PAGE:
The dual standards of policing that kills unarmed Black Americans and allows heavily armed white citizens to pass freely has inspired yet another round of national support for the Black Lives Matter Movement. The Milwaukee NBA team began the walk-offs, refusing to play their Wednesday Playoff game. Games in the NBA, WNBA, NHL, MLB, MLS, plus practices in other sports, were postponed in solidarity. The new wave of the movement has also reached Canada. Protests were held across the country on Saturday, calling for defunding of police and reform in their own country, which also has seen police violence against Black and Indigenous citizens.  

Mexico continues to be hit hard by the health and economic crisis, reporting a devastating death toll of 60,254, which experts believe is likely lower than the actual toll. On top of the health crisis, the country reported Wednesday a likely 13% contraction in the economy, plunging it into a Great Depression era slump.  

South America: Annie Smith

Thirteen people were killed in a stampede at a nightclub in Lima, Peru’s capital city, after police raided a club which broke coronavirus restrictions. About 120 people tried to escape the club shortly after police arrived, and at least six others were injured, including three police officers. Peru initially began lifting quarantine restrictions on 30 June to boost its economy, but after the daily reported number of infections doubled in recent weeks, new restrictions have been put in place, including a ban on family gatherings and a Sunday curfew.

The Buenos Aires city council has passed a new law which authorises relatives to attend bedside vigils for patients dying of COVID-19. Argentina’s capital city has seen the majority of the country’s coronavirus deaths, which stand at over 8,200. City Congressman Facundo Del Gaiso said to Al Jazeera, “In much of the world, the coronavirus has been defined as the disease of loneliness. There are many cases where people said their loved ones died because they felt alone.” The bill was approved unanimously by the council and allows one family member between the ages of 18 and 60 to keep vigil, excluding pregnant women and people with underlying health conditions.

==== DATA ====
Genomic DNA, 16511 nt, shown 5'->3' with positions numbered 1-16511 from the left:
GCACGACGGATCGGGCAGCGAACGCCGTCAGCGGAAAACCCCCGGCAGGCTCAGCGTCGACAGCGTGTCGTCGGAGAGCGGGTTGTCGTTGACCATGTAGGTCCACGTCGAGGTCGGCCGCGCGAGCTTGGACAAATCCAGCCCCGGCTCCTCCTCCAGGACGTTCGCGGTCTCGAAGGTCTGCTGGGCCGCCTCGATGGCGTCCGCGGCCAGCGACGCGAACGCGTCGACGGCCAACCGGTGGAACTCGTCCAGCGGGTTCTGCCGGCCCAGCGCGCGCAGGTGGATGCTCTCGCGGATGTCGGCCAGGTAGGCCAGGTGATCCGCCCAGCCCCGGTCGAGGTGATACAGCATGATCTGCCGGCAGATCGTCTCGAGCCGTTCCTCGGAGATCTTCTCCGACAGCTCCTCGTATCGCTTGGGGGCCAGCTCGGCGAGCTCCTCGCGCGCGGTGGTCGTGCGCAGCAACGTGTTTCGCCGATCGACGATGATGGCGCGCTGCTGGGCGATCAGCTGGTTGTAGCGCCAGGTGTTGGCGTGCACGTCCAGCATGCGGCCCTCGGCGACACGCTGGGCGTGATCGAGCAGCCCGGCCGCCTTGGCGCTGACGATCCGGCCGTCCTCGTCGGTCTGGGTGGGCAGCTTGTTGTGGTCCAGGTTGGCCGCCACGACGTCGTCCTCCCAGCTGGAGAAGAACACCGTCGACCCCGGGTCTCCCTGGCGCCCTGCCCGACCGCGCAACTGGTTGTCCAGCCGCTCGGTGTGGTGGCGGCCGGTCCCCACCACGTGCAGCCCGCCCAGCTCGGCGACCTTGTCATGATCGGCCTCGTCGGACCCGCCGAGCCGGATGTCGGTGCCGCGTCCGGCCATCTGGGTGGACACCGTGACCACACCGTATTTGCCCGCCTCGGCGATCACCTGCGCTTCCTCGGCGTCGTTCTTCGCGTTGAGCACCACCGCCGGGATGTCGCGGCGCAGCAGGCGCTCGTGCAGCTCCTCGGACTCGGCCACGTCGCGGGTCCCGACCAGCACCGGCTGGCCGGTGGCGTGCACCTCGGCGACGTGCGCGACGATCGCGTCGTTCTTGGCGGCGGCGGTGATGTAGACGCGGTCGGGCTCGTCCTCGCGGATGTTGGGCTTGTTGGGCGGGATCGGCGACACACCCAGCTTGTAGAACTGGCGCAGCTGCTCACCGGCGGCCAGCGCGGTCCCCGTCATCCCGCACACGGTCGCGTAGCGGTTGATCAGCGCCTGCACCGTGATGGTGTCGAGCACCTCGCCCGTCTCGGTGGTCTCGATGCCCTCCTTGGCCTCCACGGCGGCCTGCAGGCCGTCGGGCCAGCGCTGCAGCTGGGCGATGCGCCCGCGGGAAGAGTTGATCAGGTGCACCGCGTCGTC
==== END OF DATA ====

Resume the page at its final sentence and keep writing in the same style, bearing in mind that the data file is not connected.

Science & Technology: Paula Plechschmidt

Hurricane Laura has killed at least seven people as it passed through the Dominican Republic and Haiti last Sunday. Haiti was the first country to report a casualty from the storm, where a 10-year-old girl was killed after a tree fell on her home in the town of Anse-a-Pitres. In the Dominican Republic, at least three of the reported deaths resulted from walls collapsing, and the storm has seen over a million people in the country without electricity.

Both Apple and Tesla have announced their plans for stock splits. Apple is planning on splitting by four and Tesla will be doing a five-for-one split. This idea of splitting shares had fallen out of fashion in recent years, likely due to the fact that psychologically high value shares could induce an image of a successful company in the general public, even though it is a completely arbitrary value that is wholly determined by the number of shares a company decides to issue. Interestingly, following this announcement Apple’s shares have climbed 32 percent and Tesla’s have jumped by 57%. While it is impossible to tell whether this is in direct consequence of the decision to reintroduce share splits, it has certainly brought the idea to the minds of many other companies.